Andrew Gwynne, MP for Denton and Reddish, has highlighted new data which shows the vital role that kinship carers are playing across Greater Manchester.
New census 2021 data shows that there are 7030 children across Greater Manchester currently raised by relatives in kinship care. Kinship carers step in at times of crisis when children cannot remain at home,
Kinship Care Week, starting 2nd October celebrates the role of relatives and friends who step up to raise a child whose parents are not able to care for them.
6 in 10 (59.2%) children in kinship care are raised by grandparents. But many are also raised by aunts and uncles, brothers and sister, other relatives, or family friends.
Kinship care arrangements come about for a variety of reasons. If it were not for the kinship carer stepping in, then the children may otherwise be raised in the care system with strangers.
The love, stability and familiarity provided by kinship carers generally leads to children raised in kinship care having a stronger sense of identity and better life outcomes. However, it comes with many challenges for the children and carers too.
The new census analysis shows that:
- A quarter of (25.3%) of kinship care households contained one or more residents whose long-term physical or mental health condition or illness limited them a lot, compared with 10.0% of parental households.
- Children in kinship care are more likely to be teenagers. 4 in 10 children living in kinship care (41.8%) are aged 13 to 17 years), compared with 27.1% of children living with at least one parent.
- A third (33.1%) of kinship care households contained no employed adults, compared with 13.0% of parental households.
- Kinship care households were more likely than parental households to be deprived in every dimension measured.
Andrew is Chair of the All-Party Group on Kinship Care in Parliament which campaigns cross-party for better recognition and support for kinship care. He and his wife are special guardians to their grandson.
Speaking on publication of the census data, Mr Gwynne said:
“Ahead of kinship carers week, it’s great to see that hundreds of families across Denton and Reddish and thousands across Greater Manchester are stepping up to provide a safe and loving home to children at times of crisis.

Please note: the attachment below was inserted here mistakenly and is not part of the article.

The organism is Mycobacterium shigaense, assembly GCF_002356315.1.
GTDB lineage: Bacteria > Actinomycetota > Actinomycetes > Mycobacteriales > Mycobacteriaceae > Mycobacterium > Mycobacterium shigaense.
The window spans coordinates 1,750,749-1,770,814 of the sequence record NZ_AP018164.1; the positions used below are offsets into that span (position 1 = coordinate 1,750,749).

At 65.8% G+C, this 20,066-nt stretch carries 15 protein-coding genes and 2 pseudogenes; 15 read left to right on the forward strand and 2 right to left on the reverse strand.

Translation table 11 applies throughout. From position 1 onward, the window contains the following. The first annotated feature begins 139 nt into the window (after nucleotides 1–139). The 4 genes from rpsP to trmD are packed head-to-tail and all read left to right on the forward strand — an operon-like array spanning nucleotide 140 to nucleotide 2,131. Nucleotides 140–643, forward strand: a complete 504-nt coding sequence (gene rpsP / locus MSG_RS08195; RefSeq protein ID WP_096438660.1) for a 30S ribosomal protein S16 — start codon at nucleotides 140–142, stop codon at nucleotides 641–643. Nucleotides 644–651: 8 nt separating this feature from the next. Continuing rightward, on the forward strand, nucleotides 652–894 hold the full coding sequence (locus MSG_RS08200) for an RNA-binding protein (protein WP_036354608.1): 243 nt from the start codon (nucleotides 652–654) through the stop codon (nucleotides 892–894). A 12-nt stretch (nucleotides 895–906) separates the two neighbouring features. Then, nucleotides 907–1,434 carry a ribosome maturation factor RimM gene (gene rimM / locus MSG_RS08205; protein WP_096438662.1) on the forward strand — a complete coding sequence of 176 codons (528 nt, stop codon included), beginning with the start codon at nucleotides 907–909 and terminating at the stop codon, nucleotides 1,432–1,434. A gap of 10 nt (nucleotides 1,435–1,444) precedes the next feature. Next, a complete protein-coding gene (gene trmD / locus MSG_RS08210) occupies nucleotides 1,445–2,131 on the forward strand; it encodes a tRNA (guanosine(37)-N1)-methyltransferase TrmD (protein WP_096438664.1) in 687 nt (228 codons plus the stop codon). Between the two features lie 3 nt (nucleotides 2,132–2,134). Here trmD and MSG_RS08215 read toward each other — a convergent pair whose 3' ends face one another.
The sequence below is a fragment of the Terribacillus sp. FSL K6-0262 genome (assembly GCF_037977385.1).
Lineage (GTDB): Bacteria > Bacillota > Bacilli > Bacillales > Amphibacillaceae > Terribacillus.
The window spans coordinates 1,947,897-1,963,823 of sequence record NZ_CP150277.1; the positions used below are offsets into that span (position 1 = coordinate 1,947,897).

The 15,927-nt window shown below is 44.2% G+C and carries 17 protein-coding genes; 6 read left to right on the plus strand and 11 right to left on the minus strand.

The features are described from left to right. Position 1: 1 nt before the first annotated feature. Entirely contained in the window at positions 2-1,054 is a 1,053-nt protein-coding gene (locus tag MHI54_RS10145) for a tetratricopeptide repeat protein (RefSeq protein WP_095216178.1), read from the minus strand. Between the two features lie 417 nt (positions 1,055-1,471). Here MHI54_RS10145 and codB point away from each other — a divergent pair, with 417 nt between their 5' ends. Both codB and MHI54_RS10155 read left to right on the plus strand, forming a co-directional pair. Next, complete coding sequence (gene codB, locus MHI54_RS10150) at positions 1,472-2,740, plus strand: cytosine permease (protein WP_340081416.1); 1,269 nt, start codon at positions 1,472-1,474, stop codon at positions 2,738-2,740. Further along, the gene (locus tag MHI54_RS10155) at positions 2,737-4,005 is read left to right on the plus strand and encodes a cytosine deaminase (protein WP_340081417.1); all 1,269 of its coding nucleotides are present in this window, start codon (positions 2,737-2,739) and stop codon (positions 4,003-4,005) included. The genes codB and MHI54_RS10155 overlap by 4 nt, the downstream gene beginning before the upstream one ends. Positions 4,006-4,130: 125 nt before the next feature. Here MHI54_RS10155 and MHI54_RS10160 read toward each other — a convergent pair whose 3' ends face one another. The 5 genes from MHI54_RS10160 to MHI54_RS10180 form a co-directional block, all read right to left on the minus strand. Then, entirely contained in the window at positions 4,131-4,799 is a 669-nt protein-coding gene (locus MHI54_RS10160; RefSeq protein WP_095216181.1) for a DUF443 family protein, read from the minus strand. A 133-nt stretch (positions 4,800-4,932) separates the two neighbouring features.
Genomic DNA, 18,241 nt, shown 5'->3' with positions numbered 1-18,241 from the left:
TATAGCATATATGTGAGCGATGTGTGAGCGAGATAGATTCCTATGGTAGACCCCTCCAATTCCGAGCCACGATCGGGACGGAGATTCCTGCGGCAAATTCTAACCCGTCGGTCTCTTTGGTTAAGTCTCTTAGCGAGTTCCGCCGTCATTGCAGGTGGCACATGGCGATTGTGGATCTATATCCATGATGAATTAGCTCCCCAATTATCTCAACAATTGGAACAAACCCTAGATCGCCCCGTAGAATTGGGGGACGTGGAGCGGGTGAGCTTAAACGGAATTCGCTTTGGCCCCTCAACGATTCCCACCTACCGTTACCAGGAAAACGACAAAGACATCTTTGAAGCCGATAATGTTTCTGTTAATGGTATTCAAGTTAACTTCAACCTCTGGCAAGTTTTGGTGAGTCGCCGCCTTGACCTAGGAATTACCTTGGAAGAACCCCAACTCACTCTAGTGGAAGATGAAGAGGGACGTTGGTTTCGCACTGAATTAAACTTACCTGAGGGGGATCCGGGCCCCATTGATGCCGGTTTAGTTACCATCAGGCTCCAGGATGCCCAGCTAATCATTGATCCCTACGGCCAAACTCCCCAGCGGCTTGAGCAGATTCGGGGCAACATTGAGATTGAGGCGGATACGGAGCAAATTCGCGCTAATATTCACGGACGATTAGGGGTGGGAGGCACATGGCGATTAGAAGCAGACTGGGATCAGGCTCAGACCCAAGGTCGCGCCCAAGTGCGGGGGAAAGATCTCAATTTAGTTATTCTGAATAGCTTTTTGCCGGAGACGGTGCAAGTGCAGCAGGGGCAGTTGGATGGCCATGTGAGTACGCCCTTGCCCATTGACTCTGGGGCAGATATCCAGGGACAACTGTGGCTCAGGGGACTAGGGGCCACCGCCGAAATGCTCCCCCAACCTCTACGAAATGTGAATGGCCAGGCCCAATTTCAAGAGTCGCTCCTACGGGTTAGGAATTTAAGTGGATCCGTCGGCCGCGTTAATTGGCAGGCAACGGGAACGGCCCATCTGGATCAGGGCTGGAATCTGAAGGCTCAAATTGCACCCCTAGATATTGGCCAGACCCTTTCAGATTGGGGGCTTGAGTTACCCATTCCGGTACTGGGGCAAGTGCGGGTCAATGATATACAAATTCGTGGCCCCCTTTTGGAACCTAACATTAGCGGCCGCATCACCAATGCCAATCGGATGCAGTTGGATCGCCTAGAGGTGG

“We owe them a huge thanks for the critical role they play in the lives of the children they are raising, ensuring they have the best start in life.
“This has been the mission driving the All-Party Parliamentary Group on Kinship Care forward – ensuring that kinship carers are properly valued and supported for the invaluable work that they do for children across country.”
Cathy Ashley, Chief Executive, Family Rights Group:
“The love and stability that kinship carers provide to the children they are raising is priceless. Without them, far more children would be living in the care system which too often leaves children isolated.
“Many kinship families face adversities and cannot access the support they need. Family Rights Group’s free national advice line supports relatives and friends when children’s services are involved with their child. We hear many examples of unfair practice and poor support.
“Kinship carers cannot be taken for granted. Without them, the care system would buckle. We encourage families to contact us if they need advice.”
Shanayd Warren, kinship carer and co-chair of The Kinship Care Alliance (KCA) said:
“This year has seen significant progress to place kinship care at the forefront, following the Government’s response to the Independent Review of Children’s Social Care and upcoming, first-ever, national kinship care strategy. As co-chair of the KCA, working together as a collective, we hope that the Government’s recognition and investment in kinship will be far-reaching to support children and families affected by such arrangements.
“Kinship Care Week is an opportunity to show appreciation and shine light on the invaluable role played by kinship carers and to raise awareness of the children being raised in kinship. Importantly, understanding the challenges faced by kinship carers requires bringing those with lived experience to be a part of the discussion, to share knowledge and gain learning, to strengthen children to thrive in their own families.”